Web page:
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Why do tightrope walkers use a pole?

A wire-walker may use a pole for balance or may stretch out his arms perpendicular to his trunk in the manner of a pole. This technique provides several advantages. It distributes mass away from the pivot point, thereby increasing the moment of inertia.

Can a small force ever exert a greater torque?

ANSWER: Yes, a small force can exert a greater torque than a large force. Torque equals the product of the force and the lever arm distance. Therefore, if the lever arm distance is large enough, the torque exerted by the small force will be greater than that exerted by a large force with a small lever arm distance.

Why do tightrope walkers Fig 8 34 carry a long narrow rod?

Why do tightrope walkers carry a long, narrow beam? The long beam increases the rotational inertia of the walker. With a larger rotational inertia, the angular acceleration caused by that gravitational torque will be smaller, and the walker will therefore have more time to compensate.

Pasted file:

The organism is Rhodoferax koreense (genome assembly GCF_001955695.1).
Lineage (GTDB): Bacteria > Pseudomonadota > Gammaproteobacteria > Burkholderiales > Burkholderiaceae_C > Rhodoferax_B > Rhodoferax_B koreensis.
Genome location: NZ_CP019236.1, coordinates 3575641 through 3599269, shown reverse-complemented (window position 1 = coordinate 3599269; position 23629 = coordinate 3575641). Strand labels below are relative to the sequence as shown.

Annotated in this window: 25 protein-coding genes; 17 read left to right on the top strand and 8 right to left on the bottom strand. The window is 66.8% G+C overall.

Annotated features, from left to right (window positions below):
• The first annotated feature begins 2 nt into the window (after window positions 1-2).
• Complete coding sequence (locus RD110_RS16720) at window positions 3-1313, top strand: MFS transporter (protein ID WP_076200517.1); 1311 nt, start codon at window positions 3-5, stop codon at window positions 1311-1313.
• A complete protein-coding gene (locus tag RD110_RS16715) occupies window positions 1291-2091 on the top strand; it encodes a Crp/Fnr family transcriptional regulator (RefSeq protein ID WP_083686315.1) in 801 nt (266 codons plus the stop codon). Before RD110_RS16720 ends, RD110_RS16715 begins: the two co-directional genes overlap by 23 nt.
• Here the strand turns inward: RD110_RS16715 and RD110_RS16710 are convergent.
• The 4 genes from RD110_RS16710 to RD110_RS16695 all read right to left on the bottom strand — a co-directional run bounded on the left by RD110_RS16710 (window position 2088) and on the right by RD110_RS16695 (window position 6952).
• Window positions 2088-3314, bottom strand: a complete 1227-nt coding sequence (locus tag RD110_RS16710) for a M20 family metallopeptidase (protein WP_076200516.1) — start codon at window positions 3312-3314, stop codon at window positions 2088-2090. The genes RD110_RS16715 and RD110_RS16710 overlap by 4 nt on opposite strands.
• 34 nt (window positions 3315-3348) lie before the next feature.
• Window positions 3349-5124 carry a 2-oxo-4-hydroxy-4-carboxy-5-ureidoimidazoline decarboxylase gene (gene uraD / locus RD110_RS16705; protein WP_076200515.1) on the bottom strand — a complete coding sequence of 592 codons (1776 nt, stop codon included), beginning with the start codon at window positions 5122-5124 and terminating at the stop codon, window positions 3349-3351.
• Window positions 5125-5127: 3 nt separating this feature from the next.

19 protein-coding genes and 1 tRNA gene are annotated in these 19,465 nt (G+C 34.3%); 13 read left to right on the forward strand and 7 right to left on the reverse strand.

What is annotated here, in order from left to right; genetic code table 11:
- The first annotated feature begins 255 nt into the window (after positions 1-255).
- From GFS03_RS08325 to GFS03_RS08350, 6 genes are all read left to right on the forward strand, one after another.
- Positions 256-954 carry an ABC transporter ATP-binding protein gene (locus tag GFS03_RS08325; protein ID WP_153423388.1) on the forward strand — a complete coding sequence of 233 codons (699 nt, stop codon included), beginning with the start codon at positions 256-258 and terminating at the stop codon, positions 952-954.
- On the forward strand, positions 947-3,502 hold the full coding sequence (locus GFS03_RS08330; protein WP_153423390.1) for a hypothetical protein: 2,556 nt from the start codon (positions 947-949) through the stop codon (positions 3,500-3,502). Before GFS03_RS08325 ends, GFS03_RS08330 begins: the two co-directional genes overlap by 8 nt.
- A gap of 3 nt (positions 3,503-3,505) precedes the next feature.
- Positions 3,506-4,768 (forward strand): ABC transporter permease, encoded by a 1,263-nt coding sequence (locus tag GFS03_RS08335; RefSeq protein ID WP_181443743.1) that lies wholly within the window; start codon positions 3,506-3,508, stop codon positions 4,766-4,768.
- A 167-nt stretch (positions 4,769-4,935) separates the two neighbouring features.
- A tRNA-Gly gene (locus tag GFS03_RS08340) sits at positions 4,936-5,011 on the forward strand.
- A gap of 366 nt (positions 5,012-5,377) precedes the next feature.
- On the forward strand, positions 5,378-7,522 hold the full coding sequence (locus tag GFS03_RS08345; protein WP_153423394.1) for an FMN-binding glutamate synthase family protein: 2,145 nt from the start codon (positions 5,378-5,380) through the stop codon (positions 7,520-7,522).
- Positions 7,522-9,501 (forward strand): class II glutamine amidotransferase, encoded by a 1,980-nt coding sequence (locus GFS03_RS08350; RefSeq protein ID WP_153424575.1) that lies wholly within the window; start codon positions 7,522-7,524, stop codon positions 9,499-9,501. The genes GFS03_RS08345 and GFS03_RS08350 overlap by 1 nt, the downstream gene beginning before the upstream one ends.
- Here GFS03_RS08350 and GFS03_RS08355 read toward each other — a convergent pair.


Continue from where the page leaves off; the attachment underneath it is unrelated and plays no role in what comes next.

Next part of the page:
Can the diver do a somersault?

The diver can indeed accomplish a somersault without having any initial rotation while leaving the board. Due to the law of conservation of angular momentum, moment of Inertia is greater as the body is stretched with a reduced angular velocity.

Why do divers tuck?

The tuck position carries the lowest tariff of all the diving positions. It is the easiest dive position to get into and the fastest in which to perform somersaults. This means the diver can kick out for entry sooner, or fit more somersaults into their dive….

Why is water sprayed into a diving pool?

Diving competitions usually have water spraying on the pool while divers dive because: A. it reduces the surface tension through turbulent flow and reduces the amount of force absorbed by the diver. B. it reduces the glare on the pool surface allowing divers to better see their target at the bottom of the pool.

What is the record for longest free dive?

Freediving – no limit (men) The deepest no-limit freedive by a male is 214 m (702 ft 1.18 in), by Herbert Nitsch (Austria) in…